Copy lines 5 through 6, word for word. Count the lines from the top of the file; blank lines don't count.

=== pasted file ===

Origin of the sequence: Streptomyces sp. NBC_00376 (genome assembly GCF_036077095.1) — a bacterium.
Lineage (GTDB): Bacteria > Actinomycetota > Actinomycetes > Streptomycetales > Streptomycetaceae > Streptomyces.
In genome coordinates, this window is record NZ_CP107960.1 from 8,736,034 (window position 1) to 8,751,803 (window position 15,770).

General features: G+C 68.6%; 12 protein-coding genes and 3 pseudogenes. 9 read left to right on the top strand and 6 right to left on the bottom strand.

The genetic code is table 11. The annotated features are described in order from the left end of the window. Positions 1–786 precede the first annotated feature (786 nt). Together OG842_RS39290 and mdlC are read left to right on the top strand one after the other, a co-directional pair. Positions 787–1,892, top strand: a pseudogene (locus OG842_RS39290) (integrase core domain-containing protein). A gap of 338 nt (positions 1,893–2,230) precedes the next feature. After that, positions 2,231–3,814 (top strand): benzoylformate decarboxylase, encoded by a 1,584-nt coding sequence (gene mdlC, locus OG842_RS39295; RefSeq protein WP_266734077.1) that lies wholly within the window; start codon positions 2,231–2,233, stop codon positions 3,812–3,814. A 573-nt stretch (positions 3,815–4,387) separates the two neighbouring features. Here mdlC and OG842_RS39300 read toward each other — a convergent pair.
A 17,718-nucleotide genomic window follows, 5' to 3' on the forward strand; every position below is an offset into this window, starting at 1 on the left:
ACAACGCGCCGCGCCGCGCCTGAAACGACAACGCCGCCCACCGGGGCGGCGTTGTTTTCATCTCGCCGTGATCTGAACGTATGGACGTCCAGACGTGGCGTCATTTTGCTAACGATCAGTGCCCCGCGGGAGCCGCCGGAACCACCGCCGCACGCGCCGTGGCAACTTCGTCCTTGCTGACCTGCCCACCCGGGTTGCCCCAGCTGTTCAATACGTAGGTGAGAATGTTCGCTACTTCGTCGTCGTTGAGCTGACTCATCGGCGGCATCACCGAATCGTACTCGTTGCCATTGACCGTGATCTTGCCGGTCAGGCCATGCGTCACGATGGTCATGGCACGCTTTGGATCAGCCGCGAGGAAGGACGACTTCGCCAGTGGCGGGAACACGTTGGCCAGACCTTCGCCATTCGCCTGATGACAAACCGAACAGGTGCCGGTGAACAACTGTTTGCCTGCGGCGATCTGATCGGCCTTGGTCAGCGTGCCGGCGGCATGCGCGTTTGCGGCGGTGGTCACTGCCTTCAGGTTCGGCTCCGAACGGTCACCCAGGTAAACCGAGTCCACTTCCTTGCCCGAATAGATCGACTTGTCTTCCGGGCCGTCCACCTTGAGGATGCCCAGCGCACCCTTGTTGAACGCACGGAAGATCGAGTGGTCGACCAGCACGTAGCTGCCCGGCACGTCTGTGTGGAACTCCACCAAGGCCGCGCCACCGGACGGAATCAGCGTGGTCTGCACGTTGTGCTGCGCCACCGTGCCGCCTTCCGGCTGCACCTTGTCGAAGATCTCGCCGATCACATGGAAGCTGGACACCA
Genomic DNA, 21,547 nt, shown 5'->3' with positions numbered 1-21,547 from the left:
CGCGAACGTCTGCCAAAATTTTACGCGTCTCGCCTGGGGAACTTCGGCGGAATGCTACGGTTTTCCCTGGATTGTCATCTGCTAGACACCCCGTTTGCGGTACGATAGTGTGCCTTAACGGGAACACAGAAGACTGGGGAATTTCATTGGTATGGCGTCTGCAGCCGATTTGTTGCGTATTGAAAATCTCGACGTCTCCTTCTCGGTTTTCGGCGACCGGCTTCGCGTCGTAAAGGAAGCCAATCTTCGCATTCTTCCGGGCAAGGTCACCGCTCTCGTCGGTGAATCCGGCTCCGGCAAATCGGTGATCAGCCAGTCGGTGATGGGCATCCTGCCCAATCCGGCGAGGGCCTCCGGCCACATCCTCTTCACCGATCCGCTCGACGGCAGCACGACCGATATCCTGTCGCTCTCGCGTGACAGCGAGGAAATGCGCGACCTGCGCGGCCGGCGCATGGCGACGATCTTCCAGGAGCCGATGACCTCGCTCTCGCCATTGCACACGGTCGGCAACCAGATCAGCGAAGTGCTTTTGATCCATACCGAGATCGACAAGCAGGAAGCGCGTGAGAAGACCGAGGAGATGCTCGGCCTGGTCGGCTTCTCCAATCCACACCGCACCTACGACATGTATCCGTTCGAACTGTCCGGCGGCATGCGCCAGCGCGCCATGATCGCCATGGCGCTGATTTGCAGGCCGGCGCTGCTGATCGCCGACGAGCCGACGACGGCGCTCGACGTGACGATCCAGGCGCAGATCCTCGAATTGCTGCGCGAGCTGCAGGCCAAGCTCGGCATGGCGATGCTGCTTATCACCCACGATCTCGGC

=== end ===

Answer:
The genetic code is table 11. The annotated features are described in order from the left end of the window. Positions 1–786 precede the first annotated feature (786 nt). Together OG842_RS39290 and mdlC are read left to right on the top strand one after the other, a co-directional pair. Positions 787–1,892, top strand: a pseudogene (locus OG842_RS39290) (integrase core domain-containing protein). A gap of 338 nt (positions 1,893–2,230) precedes the next feature. After that, positions 2,231–3,814 (top strand): benzoylformate decarboxylase, encoded by a 1,584-nt coding sequence (gene mdlC, locus OG842_RS39295; RefSeq protein WP_266734077.1) that lies wholly within the window; start codon positions 2,231–2,233, stop codon positions 3,812–3,814. A 573-nt stretch (positions 3,815–4,387) separates the two neighbouring features. Here mdlC and OG842_RS39300 read toward each other — a convergent pair.
A 17,718-nucleotide genomic window follows, 5' to 3' on the forward strand; every position below is an offset into this window, starting at 1 on the left: